It’s the end of an era for the volunteer voices behind Oamaru Heritage Radio, who will all now broadcast from their homes.
Founder Charlie Fraser said the station had been running for close to 20 years, initially from the old Lane’s Emulsion building in Harbour St, before ending up at its Itchen St premises.
The first official broadcast was on April 20, 2001. The transmitter was small in those days, and could cover only a few blocks around Harbour St.
After a couple of moves and transmitter upgrades, Oamaru Heritage Radio now transmits on two frequencies – 88.3FM and 107FM – and with an antenna on the South Hill and at the North End, the station covers all of Oamaru and some surrounding areas.
Mr Fraser and his wife Eunice helped start the station and after moving to Invercargill six years ago, they continued to broadcast from there.
“We’ve got one DJ in Christchurch, three in Oamaru, one at Maheno and two near Invercargill,” he said.
He was pragmatic about the studio closure, saying it had been in the pipeline for years.
“I think it’s fairly much what we’ve got to do to keep the station on air, and we have a lot of elderly listeners.”
The studio closed on Monday, although things will remain largely unchanged for its loyal listeners who were mostly in the 50-plus age group.
The playlist was a mixture of easy listening and country music, with a small amount of classical, he said.
The Covid-19 lockdown last year was the “final straw” for the Itchen St premises.
“The costs of rent of the premises were getting way in excess of what was coming in.”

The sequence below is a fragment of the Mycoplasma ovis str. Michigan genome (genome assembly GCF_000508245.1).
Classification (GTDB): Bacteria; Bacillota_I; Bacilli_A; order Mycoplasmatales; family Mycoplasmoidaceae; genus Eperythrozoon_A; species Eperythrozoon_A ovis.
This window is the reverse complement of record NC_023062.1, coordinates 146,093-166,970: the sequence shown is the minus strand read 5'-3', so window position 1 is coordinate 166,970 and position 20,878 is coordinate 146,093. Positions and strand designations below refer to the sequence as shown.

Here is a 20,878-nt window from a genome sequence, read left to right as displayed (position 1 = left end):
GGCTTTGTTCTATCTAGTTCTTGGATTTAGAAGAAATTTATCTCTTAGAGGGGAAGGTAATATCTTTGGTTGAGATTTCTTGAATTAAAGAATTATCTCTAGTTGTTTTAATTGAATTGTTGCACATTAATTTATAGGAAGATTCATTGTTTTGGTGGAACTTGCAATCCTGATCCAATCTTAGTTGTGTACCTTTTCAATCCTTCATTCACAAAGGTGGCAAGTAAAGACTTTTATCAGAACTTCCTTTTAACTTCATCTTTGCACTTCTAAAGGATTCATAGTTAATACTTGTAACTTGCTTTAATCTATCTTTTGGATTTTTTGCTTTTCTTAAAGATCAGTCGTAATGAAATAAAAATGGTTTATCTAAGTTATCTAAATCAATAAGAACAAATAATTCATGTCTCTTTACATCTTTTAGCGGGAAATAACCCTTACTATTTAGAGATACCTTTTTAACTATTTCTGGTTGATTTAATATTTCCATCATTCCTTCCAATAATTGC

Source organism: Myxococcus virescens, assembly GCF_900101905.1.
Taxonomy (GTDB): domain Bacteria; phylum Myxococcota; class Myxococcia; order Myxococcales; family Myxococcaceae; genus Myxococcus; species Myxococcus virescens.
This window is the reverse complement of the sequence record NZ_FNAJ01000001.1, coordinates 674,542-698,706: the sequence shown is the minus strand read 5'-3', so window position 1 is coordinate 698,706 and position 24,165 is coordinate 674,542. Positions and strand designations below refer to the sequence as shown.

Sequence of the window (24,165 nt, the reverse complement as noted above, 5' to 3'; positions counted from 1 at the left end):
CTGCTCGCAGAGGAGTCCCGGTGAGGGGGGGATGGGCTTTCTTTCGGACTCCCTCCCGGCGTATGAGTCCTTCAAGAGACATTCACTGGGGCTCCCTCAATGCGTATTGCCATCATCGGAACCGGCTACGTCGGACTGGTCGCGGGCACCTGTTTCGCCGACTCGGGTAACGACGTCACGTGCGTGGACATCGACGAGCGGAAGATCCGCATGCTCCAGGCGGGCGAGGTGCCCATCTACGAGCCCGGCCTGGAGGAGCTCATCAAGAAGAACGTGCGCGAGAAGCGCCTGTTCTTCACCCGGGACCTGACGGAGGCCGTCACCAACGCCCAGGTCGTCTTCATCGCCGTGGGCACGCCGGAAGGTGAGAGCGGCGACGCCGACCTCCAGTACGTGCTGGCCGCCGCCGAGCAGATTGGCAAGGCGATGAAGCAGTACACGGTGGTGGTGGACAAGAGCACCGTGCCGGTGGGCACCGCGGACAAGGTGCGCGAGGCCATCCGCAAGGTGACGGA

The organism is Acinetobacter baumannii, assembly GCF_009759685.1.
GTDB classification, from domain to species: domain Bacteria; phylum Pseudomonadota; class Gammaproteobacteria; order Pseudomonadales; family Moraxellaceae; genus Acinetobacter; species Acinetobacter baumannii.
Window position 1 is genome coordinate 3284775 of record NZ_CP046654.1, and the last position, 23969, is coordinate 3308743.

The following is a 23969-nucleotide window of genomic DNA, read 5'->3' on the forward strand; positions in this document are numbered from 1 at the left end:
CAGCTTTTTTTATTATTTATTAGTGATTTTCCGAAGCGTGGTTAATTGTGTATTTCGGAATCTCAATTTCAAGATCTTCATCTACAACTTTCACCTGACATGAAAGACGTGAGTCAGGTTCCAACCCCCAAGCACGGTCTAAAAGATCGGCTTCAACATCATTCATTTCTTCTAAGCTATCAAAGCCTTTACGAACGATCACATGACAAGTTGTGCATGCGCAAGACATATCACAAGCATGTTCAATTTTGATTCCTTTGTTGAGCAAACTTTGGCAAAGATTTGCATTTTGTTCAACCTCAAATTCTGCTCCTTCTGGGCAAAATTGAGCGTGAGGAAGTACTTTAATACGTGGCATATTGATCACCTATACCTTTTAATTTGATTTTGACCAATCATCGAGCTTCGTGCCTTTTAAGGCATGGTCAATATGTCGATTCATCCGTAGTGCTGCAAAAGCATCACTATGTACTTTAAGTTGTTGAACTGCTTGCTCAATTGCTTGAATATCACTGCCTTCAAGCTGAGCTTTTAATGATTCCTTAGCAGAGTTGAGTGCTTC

The station’s costs had been mostly covered by tourist donations, due to a bus stop right outside the studio.
“There were a lot of interested people who actually worked in radio in other places,” Mr Fraser said.
“We had one lady from the BBC … she couldn’t work out how one person could do the whole lot. I think she was getting worried about her position.”
Oamaru-based presenters Alison Paulsen and Jim Forbes were both sad about the studio’s closure and said they would miss it.
Mrs Paulsen said she thought she would mostly miss the contact with other people.
She had worked off and on in community radio for about 30 years.
She was involved in Christchurch before jumping on board in Oamaru, and was one of the station’s first announcers here.
Mr Forbes had also been involved with the station since its inception.
His music collection of 4000 to 5000 CDs and about 2000 tapes had been invaluable to the station, Mrs Paulsen said.
Christchurch-based country singers Malcolm (Smokey) and Lorraine Marshall were fan favourites, she said.
“I get a phone call just about every show requesting Smokey and Lorraine. They’re regulars.”
The Topp Twins, Jules and Linda, had also made guest appearances.